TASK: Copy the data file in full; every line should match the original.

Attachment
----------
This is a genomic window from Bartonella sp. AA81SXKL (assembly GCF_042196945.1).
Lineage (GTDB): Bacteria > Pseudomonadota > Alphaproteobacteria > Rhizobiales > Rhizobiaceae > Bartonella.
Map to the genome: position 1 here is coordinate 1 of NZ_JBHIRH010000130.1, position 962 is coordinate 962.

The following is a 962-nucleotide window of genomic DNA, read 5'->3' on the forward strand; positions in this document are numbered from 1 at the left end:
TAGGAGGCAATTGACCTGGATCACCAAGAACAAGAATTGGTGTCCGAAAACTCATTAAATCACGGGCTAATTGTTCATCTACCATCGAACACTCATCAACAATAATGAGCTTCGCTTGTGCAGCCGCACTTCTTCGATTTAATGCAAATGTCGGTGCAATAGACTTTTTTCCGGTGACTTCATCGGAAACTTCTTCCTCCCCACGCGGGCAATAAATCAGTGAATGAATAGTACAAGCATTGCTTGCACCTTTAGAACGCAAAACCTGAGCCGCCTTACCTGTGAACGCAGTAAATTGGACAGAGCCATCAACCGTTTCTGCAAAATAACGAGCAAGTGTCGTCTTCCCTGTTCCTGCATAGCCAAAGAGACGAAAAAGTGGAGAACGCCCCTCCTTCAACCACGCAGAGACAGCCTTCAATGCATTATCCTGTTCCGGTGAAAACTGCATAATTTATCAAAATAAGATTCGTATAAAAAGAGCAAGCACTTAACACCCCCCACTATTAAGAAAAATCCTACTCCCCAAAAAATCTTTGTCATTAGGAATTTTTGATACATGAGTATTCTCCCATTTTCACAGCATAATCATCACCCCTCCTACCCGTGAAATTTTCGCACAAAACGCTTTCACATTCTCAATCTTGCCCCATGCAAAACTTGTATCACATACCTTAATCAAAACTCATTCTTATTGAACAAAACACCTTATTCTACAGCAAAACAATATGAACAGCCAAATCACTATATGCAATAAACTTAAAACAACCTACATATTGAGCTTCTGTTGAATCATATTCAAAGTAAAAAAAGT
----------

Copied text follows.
This is a genomic window from Bartonella sp. AA81SXKL (assembly GCF_042196945.1).
Lineage (GTDB): Bacteria > Pseudomonadota > Alphaproteobacteria > Rhizobiales > Rhizobiaceae > Bartonella.
Map to the genome: position 1 here is coordinate 1 of NZ_JBHIRH010000130.1, position 962 is coordinate 962.

The following is a 962-nucleotide window of genomic DNA, read 5'->3' on the forward strand; positions in this document are numbered from 1 at the left end:
TAGGAGGCAATTGACCTGGATCACCAAGAACAAGAATTGGTGTCCGAAAACTCATTAAATCACGGGCTAATTGTTCATCTACCATCGAACACTCATCAACAATAATGAGCTTCGCTTGTGCAGCCGCACTTCTTCGATTTAATGCAAATGTCGGTGCAATAGACTTTTTTCCGGTGACTTCATCGGAAACTTCTTCCTCCCCACGCGGGCAATAAATCAGTGAATGAATAGTACAAGCATTGCTTGCACCTTTAGAACGCAAAACCTGAGCCGCCTTACCTGTGAACGCAGTAAATTGGACAGAGCCATCAACCGTTTCTGCAAAATAACGAGCAAGTGTCGTCTTCCCTGTTCCTGCATAGCCAAAGAGACGAAAAAGTGGAGAACGCCCCTCCTTCAACCACGCAGAGACAGCCTTCAATGCATTATCCTGTTCCGGTGAAAACTGCATAATTTATCAAAATAAGATTCGTATAAAAAGAGCAAGCACTTAACACCCCCCACTATTAAGAAAAATCCTACTCCCCAAAAAATCTTTGTCATTAGGAATTTTTGATACATGAGTATTCTCCCATTTTCACAGCATAATCATCACCCCTCCTACCCGTGAAATTTTCGCACAAAACGCTTTCACATTCTCAATCTTGCCCCATGCAAAACTTGTATCACATACCTTAATCAAAACTCATTCTTATTGAACAAAACACCTTATTCTACAGCAAAACAATATGAACAGCCAAATCACTATATGCAATAAACTTAAAACAACCTACATATTGAGCTTCTGTTGAATCATATTCAAAGTAAAAAAAGT